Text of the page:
By Thomas Gerbasi
Ford Amphitheater, Coney Island, New York - The apprenticeship of Errol Spence Jr. is now over, as the rising welterweight star knocked out veteran Leonard Bundu in the sixth round Sunday at the Ford Amphitheater in Coney Island, earning himself a shot at the IBF 147-pound title currently held by Kell Brook.
And after back-to-back knockouts of Bundu and former world champion Chris Algieri, it's clear that 'The Truth' is ready for the championship level.
Bundu pressured Spence at the opening bell, a tactic quickly defused by the southpaw, who began pecking away at his opponent with shots to the body and head. Bundu's unorthodox style and insistence on switching stances kept Spence from landing more than one clean blow at a time, but it was a clear round for the former Olympian.
Italy's Bundu kept trying his best to make it ugly in the second and third rounds, which prompted Spence to start digging to the body in order to slow him down.
Early in the fourth, Spence made Bundu stumble with a shot upstairs, which only made the veteran fire back harder in an attempt to get even. Most of Bundu's return fire was deflected, but he did get in the occasional shot that got Spence's attention. The Texan was starting to sit down more on his punches as the round ended, though.
In the fifth, Spence's technical game began to shine, as he was a step ahead of Bundu throughout, even though it was a competitive battle to this point.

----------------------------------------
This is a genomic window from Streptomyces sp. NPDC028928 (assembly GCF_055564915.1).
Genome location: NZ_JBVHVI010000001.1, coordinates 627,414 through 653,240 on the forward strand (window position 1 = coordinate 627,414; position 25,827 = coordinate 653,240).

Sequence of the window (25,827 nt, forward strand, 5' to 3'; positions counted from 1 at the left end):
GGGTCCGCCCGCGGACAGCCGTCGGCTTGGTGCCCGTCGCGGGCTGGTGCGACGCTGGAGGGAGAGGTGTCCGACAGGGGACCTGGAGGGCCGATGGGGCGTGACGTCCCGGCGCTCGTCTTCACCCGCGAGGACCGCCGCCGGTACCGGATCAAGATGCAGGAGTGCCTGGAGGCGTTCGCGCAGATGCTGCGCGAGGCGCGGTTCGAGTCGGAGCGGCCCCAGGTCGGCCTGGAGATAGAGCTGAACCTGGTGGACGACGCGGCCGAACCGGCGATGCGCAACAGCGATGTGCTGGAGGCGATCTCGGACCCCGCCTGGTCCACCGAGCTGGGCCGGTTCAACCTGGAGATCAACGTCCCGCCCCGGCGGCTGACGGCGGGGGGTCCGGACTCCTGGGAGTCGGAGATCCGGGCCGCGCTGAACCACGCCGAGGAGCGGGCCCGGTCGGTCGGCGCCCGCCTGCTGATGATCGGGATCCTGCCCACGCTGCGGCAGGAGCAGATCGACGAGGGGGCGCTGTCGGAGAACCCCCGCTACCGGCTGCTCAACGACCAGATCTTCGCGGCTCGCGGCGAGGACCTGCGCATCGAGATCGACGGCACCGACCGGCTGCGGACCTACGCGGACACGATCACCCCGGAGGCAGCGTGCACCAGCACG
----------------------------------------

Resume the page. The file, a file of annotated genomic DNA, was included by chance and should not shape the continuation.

An apparent knockdown in round six was called a push by referee Johnny Callas, but when Bundu rose, he was clearly rattled. That's all Spence needed, with his follow-up assault, capped off by a right hook, sending Bundu down even more emphatically. This time, Callas didn't even need to count, as he waved the bout off at the 2:06 mark.
"He certainly lives up to the hype," Bundu said. "Errol was more precise than Keith Thurman. With Keith, every shot is a power punch. You feel them. Errol threw more, but they didn't all hurt."
With the win, Spence moves to 21-0 with 18 KOs; Bundu falls to 33-2-1 with 12 KOs.
"I am one of the top fighters at 147 pounds," Spence said. "With this performance, I proved that again today. I want to fight for a title next. I would want to fight Kell Brook, but if he doesn't go down in weight, he vacates or is stripped, I don't care, I just want to fight for the belt."
ON THE UNDERCARD
Popular Brooklyn welterweight Julian Sosa got a fight out Nebraska's Rene Marquez, but still did more than enough to win a six-round unanimous decision.
Scores were 59-55 twice and 58-56 for Sosa, now 6-0-1 with 2 KOs; Scottsbluff's Marquez falls to 5-3 with 2 KOs.
Backed by an entire section of fans, Sosa used his height and reach advantage to keep Marquez at bay early, and by the middle rounds, he had rocked his foe a couple times and seemed to have him on the verge of a stoppage. But Marquez hung tough and kept battling, making it to the final bell, which was at least a moral victory.
Wichita's Chris Harris was willing throughout his cruiserweight six rounder with Far Rockaway's Joseph Williams, but Williams was a step ahead all night as he punched his way to a shutout unanimous decision win.
All three judges saw it 60-54 for Williams, now 10-0 with 7 KOs; Harris falls to 2-1-2 with 2 KOs.
In the junior middleweight opener, Brooklyn's Chordale Booker made it 3-0 as a pro with a shutout four-round decision over Brandon Black.
Going the distance for the first time, Booker tried to get Black (1-2) out of there, but the game Kansas product refused to go away, despite falling short on the scorecards by tallies of 40-36 twice and 40-35.